Insulating pocket door openings???

My 1950s era house has mostly pocket doors in it. Some are rarely used; some, never. I looked at these and figured that lots of heat/cool air being blown into living spaces is in fact, escaping through these 2" openings. I got some white colored tape, last year and covered the openings. Barely noticeable, but the tape eventually gets unsticky and comes off. Looking for Version 2, I am considering fitting some 2" X 1/4" removable trim which I could paint, fit on the end of the door and which would cover most of the hole. Ideally some sort of spring clip could be fitted top and bottom so that I could snap it on the door, and easily remove it when the door was used. Alternatively, I could screw it to the door, which would make it less "portable". Now, am I tilting at windmills? Is there a better method? Anyone know of some clips that might work? TIA Roy
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when you say that air is escaping through the slots, to where would it be escaping?
bill

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As a guess, into unused parts of the house. Possibly, in a balloon-framed house, up the wall-cavity into the attic and/or down into the basement.
if the latter: Are these doors and the places they lead to closed pretty much for the season? If so, then I'd open the doors all the way, cut foam insulation to fit the openings, cover that with panelling, and stuff the result into the openings. If the looks of that bother you, leave the doors shut, and put foam inserts in from the unoccupied side.
if the former: Figure out how to dismount the doors (which will probably involve taking the trim apart) and seal the holes in the floor, ceiling, and back of the cavity.
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Lets see if I can add some clarification. First, I had no idea what a balloon framed house is, but after a quick google, it looks to me like it is what I would call conventional framing. That I have. All doors are on interior walls and are normally open (some permanently). Most used is the one on the baster bath. The wife and I are alone in the house, so we leave the other doors open most of the time. Each door is in a 2" X 82" slot, but each door is only 1 1/2' wide. To me that leaves a path for air to move into the slot and then up into the attic, or down into the crawl. While there is insulation above and below, certainly these slots could be an a path of least resistance for air to flow. Maybe I need to get some insense sticks and do a few smoke tests. The doors do not disappear into the walls, but are (with a gap on each side) pretty much flush with the trim on the frame. So , the concept of a portable piece of trim I could just slip into place over the door end appeared to me to be the best solution. To the observer, it would appear to be a piece of raised trim down the center of the frame. Any thoughts now, guys. Let me say I uninstalled one of these doors, one time, and I'll never do that again. Plus there is no way to get inside the slot without tearing down the wall. Maybe a big roll of the white paper tape is/was the best solution.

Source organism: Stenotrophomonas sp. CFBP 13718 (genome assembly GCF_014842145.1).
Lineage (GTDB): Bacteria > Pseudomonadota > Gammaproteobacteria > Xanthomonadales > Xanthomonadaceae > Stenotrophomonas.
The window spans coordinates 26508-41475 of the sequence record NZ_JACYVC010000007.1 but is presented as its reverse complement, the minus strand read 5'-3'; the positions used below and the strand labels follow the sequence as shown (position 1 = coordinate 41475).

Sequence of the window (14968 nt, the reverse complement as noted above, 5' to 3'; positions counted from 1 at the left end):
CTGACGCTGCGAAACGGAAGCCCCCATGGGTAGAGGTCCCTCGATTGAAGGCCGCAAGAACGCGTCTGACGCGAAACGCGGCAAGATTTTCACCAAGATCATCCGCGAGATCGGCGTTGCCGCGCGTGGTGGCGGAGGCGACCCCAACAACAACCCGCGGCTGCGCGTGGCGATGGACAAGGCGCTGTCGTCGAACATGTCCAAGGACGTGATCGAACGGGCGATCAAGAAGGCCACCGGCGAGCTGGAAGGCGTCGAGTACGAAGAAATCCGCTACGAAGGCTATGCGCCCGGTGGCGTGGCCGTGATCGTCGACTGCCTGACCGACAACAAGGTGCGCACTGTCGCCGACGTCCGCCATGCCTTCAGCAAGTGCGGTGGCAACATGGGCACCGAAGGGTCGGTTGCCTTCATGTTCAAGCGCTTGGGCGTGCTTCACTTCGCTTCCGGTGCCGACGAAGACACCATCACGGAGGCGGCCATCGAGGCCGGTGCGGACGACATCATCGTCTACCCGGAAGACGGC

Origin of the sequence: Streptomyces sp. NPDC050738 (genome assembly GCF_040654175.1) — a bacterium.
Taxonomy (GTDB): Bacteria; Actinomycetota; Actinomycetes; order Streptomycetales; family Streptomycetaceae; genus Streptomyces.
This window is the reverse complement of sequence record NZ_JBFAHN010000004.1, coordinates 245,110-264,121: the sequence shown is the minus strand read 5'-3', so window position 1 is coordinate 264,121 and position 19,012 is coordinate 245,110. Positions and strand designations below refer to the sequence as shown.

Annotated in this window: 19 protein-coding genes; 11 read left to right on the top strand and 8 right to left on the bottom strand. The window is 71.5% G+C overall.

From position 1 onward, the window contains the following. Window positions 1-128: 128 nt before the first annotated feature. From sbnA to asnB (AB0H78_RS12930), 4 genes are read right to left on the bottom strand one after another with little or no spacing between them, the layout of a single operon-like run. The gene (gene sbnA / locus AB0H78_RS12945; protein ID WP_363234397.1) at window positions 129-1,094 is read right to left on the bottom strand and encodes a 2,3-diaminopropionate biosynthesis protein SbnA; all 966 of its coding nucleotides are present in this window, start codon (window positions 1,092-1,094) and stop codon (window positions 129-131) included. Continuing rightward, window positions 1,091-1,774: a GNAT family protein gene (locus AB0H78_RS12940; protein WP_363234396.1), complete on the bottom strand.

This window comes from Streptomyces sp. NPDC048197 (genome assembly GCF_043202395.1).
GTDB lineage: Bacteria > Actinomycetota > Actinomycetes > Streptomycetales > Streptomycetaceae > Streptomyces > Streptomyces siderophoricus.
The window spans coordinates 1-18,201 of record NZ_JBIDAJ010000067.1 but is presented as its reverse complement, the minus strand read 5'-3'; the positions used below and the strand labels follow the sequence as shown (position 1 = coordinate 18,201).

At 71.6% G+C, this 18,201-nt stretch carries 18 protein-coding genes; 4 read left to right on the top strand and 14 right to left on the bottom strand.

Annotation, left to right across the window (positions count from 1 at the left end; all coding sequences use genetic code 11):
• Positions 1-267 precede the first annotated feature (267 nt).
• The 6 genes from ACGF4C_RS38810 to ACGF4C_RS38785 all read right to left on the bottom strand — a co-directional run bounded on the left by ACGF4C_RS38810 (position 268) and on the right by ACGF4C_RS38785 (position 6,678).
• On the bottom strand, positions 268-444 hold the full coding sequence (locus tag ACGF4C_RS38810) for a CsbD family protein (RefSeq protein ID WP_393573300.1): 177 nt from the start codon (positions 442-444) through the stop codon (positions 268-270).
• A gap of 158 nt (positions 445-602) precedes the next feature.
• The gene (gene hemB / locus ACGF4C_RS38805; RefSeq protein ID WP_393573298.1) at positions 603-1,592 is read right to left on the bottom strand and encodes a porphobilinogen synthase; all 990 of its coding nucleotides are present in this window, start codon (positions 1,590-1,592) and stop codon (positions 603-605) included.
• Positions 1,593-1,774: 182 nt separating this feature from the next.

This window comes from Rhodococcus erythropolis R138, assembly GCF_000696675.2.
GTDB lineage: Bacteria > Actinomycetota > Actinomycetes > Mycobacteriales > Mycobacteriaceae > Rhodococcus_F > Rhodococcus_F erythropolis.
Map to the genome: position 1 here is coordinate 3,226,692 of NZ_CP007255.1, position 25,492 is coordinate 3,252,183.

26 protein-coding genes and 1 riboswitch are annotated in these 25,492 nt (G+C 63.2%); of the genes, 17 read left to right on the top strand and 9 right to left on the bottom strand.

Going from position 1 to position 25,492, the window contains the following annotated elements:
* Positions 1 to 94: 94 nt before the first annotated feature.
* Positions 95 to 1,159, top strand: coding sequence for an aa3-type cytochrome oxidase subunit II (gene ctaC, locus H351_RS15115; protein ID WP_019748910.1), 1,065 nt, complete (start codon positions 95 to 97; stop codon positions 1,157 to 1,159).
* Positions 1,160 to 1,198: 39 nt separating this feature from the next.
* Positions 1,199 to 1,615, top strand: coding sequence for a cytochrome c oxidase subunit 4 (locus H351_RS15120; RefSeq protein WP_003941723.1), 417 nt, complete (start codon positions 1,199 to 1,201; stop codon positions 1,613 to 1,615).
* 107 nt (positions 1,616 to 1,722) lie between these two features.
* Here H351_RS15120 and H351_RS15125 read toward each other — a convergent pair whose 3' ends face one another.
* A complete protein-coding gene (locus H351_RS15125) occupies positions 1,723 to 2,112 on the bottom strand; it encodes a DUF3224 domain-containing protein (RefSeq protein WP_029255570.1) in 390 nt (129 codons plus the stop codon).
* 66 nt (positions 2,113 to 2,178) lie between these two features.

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You likely do not have any problem at all, and are needlessly worried. Unless you are pretty sure you can feel a draft down to the basement or attic, then you probably don't.
On an interior wall, the floor should do a good job keeping your conditioned interior air from going down to the basement. The floor most likely continues right under the interior walls. Same goes for the ceiling (the 2x4 cap on the wall framing would keep most air from getting up to the attic (or the floor above). And the wall studs would keep air from moving horizontally for any distance beyond the end of the door pocket.
If you are still worried though, convince yourself using your smoke trick. Maybe one or two of your doors has a specific problem (an old plumbing hole drilled in the floor that could be plugged, etc.), but most will probably be fine as they are.
-Kevin
A baloon frame, isn't conventional. Or, well, it is not these days, around here.
A "conventional" frame house is built one floor at a time, sort of. It goes like this: First a floor is built. then 2x4s are nailed flat horizontally on the floor where the walls will be. Then 2x4s (about 8 ft tall) are nailed vertically, and another 2x4 nailed horizontally across the tops of all them. Then a floor is built on top of this. Then build walls for the next floor, and another floor on top of that, and so on. (Builders do it in a slightly different order, but to the same effect).
In a baloon frame house, the exterior walls are built straight up two or three stories high, using 2x4s that are 20ft tall or more. Then the upper floors are sort of suspended in between these walls.
The difference is, with no insulation (and no "blocking" either), a balloon frame house will have a continuous wall cavity the entire height of the house, maybe even connecting the basement directly to the attic. In a conventional house, each cavity is interrupted by the floors and horizontal 2x4s at each floor. Hence, no possible air connection from one floor to the next.
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